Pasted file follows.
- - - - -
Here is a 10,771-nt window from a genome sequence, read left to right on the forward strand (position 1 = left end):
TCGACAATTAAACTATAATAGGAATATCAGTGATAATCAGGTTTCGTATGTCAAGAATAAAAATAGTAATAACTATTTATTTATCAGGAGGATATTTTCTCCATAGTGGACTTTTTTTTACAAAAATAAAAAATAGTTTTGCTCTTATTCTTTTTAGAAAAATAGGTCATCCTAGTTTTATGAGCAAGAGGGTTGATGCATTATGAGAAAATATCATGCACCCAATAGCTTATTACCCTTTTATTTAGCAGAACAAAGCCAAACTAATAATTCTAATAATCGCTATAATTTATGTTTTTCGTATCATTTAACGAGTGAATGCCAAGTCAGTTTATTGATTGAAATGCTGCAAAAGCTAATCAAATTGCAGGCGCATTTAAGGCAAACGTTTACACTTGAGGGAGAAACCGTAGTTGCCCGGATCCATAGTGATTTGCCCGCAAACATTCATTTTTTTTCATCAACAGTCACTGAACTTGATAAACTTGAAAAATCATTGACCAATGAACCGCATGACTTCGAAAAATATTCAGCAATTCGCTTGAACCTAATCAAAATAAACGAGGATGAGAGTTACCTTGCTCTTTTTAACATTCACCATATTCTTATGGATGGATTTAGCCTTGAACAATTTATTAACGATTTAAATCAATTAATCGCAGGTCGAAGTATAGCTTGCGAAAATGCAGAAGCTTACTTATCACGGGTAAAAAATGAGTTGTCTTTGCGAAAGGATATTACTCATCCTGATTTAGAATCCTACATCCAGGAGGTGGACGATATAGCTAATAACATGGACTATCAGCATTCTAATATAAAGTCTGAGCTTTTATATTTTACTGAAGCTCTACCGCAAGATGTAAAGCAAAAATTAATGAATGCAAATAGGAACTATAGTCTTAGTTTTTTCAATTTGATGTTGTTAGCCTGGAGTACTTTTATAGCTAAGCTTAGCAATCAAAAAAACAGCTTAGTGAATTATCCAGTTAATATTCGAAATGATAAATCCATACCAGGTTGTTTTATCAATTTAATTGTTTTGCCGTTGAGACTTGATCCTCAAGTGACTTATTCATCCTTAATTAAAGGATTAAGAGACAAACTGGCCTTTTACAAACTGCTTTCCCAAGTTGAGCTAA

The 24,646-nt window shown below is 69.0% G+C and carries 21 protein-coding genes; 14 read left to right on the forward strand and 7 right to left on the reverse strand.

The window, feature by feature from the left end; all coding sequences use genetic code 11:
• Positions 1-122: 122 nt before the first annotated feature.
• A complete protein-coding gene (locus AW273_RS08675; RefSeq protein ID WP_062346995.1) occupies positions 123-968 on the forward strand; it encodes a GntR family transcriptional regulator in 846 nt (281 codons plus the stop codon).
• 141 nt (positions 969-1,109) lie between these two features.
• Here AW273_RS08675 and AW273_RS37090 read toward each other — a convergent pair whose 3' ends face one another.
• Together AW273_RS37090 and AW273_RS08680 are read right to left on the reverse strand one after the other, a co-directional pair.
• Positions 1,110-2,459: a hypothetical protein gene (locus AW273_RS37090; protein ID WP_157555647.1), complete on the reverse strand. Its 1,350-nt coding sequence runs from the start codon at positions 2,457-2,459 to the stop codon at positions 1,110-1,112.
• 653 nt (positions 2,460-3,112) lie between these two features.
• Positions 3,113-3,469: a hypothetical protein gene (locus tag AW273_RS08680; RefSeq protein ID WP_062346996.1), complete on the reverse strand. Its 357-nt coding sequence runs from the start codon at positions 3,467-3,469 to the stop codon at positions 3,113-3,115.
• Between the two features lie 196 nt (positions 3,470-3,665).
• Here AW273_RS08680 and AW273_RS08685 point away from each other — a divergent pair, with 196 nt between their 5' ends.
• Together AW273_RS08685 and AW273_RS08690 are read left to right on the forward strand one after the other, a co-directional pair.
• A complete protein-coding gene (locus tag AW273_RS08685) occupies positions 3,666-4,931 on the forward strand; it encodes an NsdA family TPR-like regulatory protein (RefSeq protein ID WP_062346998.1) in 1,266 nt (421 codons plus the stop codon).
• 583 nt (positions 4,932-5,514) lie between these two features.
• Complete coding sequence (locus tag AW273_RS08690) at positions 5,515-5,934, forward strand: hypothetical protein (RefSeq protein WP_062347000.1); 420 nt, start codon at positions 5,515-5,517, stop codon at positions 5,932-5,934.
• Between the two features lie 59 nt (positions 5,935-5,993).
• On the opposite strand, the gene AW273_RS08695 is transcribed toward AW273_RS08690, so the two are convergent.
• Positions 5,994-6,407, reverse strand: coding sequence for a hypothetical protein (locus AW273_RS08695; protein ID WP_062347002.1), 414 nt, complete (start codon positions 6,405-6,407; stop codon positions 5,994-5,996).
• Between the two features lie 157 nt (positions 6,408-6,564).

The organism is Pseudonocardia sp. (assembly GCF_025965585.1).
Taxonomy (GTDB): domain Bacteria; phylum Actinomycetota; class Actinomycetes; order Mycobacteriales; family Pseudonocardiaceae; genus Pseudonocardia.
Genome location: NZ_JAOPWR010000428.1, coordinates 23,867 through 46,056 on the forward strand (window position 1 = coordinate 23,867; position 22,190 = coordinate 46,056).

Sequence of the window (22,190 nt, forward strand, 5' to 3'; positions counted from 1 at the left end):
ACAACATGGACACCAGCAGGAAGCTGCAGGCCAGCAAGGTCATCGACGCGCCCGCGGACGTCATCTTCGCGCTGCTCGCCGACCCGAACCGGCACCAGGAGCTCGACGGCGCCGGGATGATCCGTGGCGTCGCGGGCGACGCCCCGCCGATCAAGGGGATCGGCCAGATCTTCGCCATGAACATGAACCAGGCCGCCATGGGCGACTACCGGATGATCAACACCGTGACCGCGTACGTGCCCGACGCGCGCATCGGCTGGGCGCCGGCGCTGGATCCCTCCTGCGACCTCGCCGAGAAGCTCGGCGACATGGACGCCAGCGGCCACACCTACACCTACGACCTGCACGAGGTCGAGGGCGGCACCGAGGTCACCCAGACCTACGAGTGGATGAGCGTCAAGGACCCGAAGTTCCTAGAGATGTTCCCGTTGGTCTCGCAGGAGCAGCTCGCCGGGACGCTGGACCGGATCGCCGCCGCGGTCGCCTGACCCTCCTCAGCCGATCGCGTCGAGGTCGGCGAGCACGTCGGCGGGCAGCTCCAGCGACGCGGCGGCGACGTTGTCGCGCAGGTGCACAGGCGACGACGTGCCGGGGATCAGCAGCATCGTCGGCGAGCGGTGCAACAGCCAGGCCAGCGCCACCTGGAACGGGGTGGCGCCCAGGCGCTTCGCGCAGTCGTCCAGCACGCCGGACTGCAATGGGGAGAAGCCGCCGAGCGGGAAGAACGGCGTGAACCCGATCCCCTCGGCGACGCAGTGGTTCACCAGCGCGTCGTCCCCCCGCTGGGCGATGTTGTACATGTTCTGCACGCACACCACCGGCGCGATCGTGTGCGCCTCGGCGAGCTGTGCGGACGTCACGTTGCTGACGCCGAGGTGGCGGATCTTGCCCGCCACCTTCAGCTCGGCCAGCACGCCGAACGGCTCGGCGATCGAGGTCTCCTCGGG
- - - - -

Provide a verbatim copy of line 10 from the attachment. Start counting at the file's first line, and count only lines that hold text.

• Positions 1,110-2,459: a hypothetical protein gene (locus AW273_RS37090; protein ID WP_157555647.1), complete on the reverse strand. Its 1,350-nt coding sequence runs from the start codon at positions 2,457-2,459 to the stop codon at positions 1,110-1,112.